Yes, dog holes and/or a sliding deadman. The deadman may actually be an add-on to the front. I’ll have to see how the whole thing actually goes together.

-- Robert - Visit my woodworking blog:

View CapnRon's profile


27 posts in 4056 days

#3 posted 06-03-2007 05:57 PM

Nice looking drawing, ours look vary similar, I’ll be sure to post pics when I’m done.

-- ~Capn Ron, workin wood is a way of life...

View David's profile


1969 posts in 4166 days

#4 posted 07-01-2007 03:39 PM

Robert -

Obviously some budding SketchUp skills demonstrated – excellent! This is going to be a very sturdy bench – looking forward to the projects that are built your bench!


View Kirk's profile


111 posts in 4081 days

#5 posted 07-09-2007 02:18 AM


How long it the bench?

Center legs, if you made them the same, they have a thru mortis, then cut the ends of the tenons at a 45 degree angle and have it like one long stretcher.

I don’t have upper stretchers to allow room for storage/box of some type.

1” pegs should be a beautiful site…

As for the 1” hole and ¾” pegs, if you ever want to move the bench you will have to move two pieces? Expansion, I better not get any.

I really like your design over all. Heavy, solid. Just what you need in a workbench.

W. Kirk Crawford
Tularosa, New Mexico

-- W. Kirk Crawford - Tularosa, New Mexico

View oscorner's profile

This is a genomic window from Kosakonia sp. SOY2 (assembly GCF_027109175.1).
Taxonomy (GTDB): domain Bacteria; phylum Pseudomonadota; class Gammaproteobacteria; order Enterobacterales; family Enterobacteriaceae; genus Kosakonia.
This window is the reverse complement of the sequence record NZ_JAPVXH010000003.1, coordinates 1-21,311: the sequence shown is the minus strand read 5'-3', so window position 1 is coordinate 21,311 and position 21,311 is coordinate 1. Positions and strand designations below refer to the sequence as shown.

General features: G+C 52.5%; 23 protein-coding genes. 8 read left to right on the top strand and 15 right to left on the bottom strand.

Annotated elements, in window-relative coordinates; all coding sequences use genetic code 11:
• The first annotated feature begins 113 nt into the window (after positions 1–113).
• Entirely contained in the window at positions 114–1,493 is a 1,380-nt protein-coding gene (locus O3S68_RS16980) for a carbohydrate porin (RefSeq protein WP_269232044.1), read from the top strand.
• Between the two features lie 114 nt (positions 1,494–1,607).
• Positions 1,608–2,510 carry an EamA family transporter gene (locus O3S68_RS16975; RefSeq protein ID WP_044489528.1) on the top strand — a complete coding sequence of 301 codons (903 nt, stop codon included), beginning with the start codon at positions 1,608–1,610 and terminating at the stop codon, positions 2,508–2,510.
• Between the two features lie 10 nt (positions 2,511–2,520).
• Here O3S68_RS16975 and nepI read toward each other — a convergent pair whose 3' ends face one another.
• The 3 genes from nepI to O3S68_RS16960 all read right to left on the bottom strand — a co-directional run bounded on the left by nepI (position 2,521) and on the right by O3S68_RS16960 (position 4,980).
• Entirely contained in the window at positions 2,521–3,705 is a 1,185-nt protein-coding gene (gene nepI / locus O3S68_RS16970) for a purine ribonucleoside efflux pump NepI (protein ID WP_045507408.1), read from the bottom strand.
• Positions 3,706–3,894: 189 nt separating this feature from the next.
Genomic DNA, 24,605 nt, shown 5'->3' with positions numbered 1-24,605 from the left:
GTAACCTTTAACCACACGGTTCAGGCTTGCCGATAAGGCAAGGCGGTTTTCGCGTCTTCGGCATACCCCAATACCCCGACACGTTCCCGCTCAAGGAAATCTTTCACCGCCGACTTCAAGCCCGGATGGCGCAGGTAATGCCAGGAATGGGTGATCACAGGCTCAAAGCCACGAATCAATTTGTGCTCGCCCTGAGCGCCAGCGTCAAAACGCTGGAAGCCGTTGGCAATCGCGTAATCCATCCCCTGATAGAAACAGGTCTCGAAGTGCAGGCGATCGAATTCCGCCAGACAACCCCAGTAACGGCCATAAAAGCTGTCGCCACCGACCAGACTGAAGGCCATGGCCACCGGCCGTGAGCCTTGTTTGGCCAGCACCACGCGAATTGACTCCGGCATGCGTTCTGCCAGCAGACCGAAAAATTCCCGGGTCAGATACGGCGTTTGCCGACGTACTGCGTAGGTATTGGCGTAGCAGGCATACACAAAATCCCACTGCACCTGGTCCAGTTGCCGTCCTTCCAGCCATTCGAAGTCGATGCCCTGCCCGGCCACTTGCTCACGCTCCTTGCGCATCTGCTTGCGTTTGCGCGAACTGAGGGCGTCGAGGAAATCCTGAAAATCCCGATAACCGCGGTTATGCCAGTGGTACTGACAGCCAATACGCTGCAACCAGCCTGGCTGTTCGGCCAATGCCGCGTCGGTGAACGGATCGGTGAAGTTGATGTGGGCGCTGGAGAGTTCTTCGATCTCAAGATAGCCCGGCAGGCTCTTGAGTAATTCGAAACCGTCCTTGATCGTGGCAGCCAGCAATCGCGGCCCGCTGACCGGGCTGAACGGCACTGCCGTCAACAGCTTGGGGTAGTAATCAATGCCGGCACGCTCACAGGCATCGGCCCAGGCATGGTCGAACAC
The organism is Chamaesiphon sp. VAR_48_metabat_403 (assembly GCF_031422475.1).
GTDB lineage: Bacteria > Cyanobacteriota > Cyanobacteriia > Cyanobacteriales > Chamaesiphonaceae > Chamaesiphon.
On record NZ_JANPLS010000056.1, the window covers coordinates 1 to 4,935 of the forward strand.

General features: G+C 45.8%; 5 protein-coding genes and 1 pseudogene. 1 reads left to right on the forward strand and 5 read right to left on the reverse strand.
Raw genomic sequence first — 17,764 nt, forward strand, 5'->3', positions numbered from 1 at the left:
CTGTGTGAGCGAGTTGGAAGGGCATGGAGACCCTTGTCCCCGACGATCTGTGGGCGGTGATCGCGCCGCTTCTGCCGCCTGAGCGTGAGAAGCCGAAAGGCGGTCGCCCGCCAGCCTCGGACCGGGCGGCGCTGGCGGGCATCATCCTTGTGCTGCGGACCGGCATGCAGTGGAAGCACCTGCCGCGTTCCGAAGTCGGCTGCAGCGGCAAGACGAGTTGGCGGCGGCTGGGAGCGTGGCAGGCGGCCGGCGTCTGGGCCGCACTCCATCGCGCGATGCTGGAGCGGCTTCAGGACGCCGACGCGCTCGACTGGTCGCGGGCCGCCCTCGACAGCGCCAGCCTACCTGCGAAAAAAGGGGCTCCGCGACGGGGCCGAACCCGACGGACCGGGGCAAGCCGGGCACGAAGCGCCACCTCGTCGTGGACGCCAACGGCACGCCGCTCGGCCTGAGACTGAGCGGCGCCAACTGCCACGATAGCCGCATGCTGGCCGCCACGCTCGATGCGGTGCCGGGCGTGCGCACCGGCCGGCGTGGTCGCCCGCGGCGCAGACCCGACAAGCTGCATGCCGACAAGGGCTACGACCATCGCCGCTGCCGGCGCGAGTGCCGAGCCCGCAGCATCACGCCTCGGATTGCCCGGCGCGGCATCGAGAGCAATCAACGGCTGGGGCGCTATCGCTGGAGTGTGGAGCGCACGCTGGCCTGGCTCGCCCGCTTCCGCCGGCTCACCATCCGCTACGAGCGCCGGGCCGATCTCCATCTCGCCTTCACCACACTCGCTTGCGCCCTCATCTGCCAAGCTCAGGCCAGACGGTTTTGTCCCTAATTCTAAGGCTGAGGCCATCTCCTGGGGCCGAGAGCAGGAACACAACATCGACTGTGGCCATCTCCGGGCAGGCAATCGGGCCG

4563 posts in 4338 days

#6 posted 07-09-2007 02:31 AM

I’m no expert, but I feel once you put the top on there should be no problem with racking. Your drawing looks like a nice sturdy base for your bench.

-- Jesus is Lord!

View TheGravedigger's profile


963 posts in 4051 days

#7 posted 07-09-2007 03:05 PM


The top is 74” long and 27” wide. The upper stretchers are set 3” below the bench top to clear the vise hardware on the front vise. I originally went with 2”, but my mockup showed that this would interfere with the opening of the quick-release nut. I added the upper stretchers specifically because the top was not directly connected to the base. You’re in a fairly dry climate in New Mexico, but in central MS the humidity can fluctuate greatly between summer and winter, making wood movement a real concern. This design still gives me about 18” of height for two cabinets. This should be plenty for planes, chisels, measuring tools, etc. I’ll have plenty of storage room overall in my shop (30’ x 40’), so I primarily want to store the “good stuff” in the bench.

I added the center support because I was concerned about sag in the spruce top over time. If I had it to do over, I would probably use SYP instead of whitewood, but sag would still be a concern. Oh well, time will tell. Really, replacing the top wouldn’t be that big a deal now that I’ve done it once.